13 Worst Ways Parents Waste Money on Their Kids

Don't let these common financial blunders sabotage your family's future.

young woman using a mobile phone and a credit card with her daughter
Updated May 28, 2024
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As a parent, you make many necessary purchases for your child. Diapers, clothes, food, and copays on doctor’s visits are all essential expenses — and key reasons your budget changed dramatically when you became a parent.

Unfortunately, it’s all too easy for parents to waste money on purchases they don’t need. Worse, they might be spending money unnecessarily on a daily basis, which can put a considerable strain on family finances.

If this sounds like your situation, keep reading. We’ll cover 13 of the most common things parents waste cash on so you can cut down spending, reclaim your budget, and get ahead financially again.

Brand-new clothes for young kids

peopleimages.com/Adobe washing machine with mother and daughter

New clothes from your local Baby Gap or Target are undeniably cute but also a waste of cash.

Babies and toddlers tend to outgrow clothes within ten weeks, while younger kids outgrow clothes every six months or so.

Instead of spending on new clothes your child will only wear a handful of times, hit up your local thrift store to find cute, gently used clothes for a fraction of the cost.


peopleimages.com/Adobe mother teaching her son to tie shoes

It’s adorable to see a three-month-old baby wearing a cute little pair of shoes, but like new clothes, those shoes are an unnecessary fashion flourish.

If your child isn’t walking, they don’t actually need shoes, and a good pair of socks is more than enough.

An important exception: Ignore this advice if you live in an extremely cold climate and it’s the middle of winter. Cozy boots or fleecy slippers for your baby will probably be both functional and cute.

Brand-name baby food

Monkey Business/Adobe father feeding baby daughter in high chair

Thanks to good marketing, everyone’s familiar with the Gerber baby. But just because you recognize a brand doesn’t mean it’s automatically higher quality than the generic products surrounding it on the shelves.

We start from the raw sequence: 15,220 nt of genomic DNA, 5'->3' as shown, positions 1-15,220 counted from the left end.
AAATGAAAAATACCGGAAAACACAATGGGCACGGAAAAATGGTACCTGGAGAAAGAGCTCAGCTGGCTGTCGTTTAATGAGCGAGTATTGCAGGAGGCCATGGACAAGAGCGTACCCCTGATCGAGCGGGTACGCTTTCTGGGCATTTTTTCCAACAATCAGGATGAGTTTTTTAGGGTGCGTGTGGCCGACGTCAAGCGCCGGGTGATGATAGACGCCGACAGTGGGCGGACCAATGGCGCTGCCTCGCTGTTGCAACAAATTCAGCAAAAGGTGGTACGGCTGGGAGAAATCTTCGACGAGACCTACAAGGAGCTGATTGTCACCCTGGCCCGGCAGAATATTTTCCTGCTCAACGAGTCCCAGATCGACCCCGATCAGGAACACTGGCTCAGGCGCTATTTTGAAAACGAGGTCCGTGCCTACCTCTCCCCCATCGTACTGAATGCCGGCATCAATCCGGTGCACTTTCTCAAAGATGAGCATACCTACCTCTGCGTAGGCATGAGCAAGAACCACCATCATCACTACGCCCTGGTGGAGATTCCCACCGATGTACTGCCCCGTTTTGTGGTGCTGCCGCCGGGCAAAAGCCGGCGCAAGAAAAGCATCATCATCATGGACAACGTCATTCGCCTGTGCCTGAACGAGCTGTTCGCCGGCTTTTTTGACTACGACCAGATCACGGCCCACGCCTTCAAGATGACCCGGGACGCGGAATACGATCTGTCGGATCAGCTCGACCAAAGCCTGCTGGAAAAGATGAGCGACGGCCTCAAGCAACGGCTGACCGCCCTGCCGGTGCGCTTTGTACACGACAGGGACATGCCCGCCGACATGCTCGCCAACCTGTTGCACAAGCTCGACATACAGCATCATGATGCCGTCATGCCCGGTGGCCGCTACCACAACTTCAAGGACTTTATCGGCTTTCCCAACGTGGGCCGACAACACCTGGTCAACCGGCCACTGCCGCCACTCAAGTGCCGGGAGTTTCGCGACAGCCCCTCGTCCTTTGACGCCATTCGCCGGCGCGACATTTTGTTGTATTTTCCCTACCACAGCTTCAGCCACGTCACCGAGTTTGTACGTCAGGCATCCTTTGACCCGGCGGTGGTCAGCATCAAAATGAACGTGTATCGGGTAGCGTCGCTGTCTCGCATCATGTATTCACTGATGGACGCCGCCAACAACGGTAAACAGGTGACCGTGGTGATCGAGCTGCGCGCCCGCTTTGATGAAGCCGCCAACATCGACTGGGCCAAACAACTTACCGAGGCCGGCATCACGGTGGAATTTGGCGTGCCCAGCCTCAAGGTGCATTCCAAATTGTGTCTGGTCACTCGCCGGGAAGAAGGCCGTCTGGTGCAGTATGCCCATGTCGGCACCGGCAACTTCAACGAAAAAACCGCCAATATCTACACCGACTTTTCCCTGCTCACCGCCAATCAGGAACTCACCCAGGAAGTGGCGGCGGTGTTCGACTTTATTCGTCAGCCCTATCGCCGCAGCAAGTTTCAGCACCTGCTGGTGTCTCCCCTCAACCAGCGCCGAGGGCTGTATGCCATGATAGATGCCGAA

Do yourself a favor and save on groceries by switching from brand-name baby foods to cheaper generics.

Too many toys

Vane Nunes/Adobe mother and son child playing games with wood toy bricks

As a parent, there’s nothing better than giving your child a toy you know they’ll love and watching their face light up with delight.

But it’s possible to have too much of a good thing, and buying too many toys exhausts your budget and can quickly take over all the spare room in your house, too.

One can play with only so many toys in a day — even a super energetic little kid. Many, if not most, of those toys, will gather dust over the next few years.

Subscription-based parenting apps

Trendsetter Images/Adobe girl painting with her mom chatting

There are hundreds of apps for parents to track their kids’ location, diet, heartbeat, happiness, and much more.

Subscribing to a handful of apps you'll use daily isn’t a bad idea, but signing up for the parent-recommended app of the month will overwhelm your budget.

Try to reign in subscriptions and stick to apps you actually like, and don’t forget to unsubscribe from apps you don’t like before your free trial runs out.

Fancy electronics

Drobot Dean/Adobe mom with her son using tablet computer

As a new parent, it’s easy to feel like you need the latest and greatest technological device to keep your kid healthy and happy.

Bluetooth baby swings, self-regulating precision humidifiers, and high-definition nursery room video monitors might all have their place. But a basic device without the bells and whistles can do the job just as effectively for a fraction of the cost.

Expensive vacations your kids are too young to remember

Day Of Victory Stu./aDOBE asian family that enjoys beach activities